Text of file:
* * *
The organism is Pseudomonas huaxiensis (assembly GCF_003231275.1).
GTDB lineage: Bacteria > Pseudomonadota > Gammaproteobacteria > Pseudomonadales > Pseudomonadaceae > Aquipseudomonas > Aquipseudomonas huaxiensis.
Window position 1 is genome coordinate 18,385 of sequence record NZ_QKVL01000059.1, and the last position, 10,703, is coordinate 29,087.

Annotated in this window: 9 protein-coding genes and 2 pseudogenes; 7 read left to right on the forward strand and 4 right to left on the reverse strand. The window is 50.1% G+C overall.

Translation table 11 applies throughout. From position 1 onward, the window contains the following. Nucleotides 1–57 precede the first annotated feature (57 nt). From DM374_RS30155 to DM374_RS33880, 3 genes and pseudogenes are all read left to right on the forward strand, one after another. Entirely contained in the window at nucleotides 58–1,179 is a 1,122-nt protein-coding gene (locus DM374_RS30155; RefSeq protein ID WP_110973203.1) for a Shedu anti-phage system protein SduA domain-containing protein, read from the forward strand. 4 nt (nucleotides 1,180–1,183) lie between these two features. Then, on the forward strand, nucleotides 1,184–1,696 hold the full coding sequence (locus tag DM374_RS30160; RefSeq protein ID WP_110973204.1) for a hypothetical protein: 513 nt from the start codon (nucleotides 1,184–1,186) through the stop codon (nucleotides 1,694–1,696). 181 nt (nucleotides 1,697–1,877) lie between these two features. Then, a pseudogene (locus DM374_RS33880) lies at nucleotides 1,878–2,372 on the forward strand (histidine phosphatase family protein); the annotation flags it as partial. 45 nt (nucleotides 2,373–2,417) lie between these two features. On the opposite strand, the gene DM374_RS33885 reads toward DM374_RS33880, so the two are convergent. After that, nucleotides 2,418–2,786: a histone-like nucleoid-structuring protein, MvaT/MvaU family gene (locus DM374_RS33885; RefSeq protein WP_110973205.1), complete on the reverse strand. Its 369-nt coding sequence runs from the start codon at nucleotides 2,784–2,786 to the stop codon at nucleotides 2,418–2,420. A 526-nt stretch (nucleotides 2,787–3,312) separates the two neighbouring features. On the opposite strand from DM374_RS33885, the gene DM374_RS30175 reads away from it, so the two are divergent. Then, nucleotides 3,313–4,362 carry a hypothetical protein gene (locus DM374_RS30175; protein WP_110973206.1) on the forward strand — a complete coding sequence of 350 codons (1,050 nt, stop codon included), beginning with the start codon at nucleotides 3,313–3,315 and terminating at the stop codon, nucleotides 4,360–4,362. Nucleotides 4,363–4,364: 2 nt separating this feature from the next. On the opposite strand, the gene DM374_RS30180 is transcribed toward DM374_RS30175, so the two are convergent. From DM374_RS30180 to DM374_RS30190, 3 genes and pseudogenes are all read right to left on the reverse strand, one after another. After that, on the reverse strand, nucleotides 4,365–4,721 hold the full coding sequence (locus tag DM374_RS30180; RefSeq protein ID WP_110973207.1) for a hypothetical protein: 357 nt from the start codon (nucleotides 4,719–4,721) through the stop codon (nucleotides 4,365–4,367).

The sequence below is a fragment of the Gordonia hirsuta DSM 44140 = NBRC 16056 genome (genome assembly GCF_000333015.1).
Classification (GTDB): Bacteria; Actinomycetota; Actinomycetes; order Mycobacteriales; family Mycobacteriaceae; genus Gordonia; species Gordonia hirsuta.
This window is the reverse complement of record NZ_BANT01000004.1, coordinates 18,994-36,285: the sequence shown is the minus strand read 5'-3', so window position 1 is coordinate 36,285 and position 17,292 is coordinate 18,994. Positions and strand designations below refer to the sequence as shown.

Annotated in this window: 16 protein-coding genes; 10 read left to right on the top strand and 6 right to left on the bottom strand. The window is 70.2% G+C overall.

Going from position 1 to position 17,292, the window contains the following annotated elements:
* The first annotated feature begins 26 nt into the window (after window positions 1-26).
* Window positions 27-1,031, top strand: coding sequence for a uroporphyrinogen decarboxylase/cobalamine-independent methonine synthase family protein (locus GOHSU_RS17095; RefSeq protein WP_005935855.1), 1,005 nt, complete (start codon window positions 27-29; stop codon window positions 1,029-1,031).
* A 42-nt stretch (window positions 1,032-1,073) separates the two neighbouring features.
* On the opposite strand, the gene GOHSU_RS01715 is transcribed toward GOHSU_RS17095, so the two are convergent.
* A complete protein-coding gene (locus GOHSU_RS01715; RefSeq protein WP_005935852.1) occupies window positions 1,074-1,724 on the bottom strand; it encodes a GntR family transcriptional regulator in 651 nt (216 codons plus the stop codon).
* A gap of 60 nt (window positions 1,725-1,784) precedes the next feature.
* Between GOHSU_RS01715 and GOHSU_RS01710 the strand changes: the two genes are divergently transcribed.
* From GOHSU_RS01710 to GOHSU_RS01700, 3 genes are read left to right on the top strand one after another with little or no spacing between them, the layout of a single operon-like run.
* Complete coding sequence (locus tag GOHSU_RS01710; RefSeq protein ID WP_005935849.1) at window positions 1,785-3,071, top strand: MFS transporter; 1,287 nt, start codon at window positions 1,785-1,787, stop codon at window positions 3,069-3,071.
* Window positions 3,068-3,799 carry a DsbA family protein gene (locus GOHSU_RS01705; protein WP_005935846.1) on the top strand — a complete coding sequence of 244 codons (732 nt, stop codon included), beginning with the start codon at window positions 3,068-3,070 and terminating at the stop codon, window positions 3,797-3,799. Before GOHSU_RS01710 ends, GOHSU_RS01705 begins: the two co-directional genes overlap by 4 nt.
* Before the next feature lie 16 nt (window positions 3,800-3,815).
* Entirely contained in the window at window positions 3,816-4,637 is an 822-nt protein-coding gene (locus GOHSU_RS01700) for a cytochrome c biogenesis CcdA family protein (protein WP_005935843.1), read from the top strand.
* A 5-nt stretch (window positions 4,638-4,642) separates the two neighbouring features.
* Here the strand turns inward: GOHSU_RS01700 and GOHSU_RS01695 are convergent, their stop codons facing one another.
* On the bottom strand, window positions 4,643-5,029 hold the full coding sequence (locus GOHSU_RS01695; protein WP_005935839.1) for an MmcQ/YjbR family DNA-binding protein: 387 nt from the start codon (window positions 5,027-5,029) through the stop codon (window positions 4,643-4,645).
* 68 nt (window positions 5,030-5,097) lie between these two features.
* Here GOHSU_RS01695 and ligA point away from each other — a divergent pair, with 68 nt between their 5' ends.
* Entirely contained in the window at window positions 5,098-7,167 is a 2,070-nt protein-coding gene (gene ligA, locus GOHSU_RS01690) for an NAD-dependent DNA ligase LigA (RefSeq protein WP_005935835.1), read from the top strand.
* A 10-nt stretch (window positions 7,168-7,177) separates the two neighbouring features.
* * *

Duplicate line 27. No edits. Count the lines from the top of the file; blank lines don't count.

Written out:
* Here GOHSU_RS01695 and ligA point away from each other — a divergent pair, with 68 nt between their 5' ends.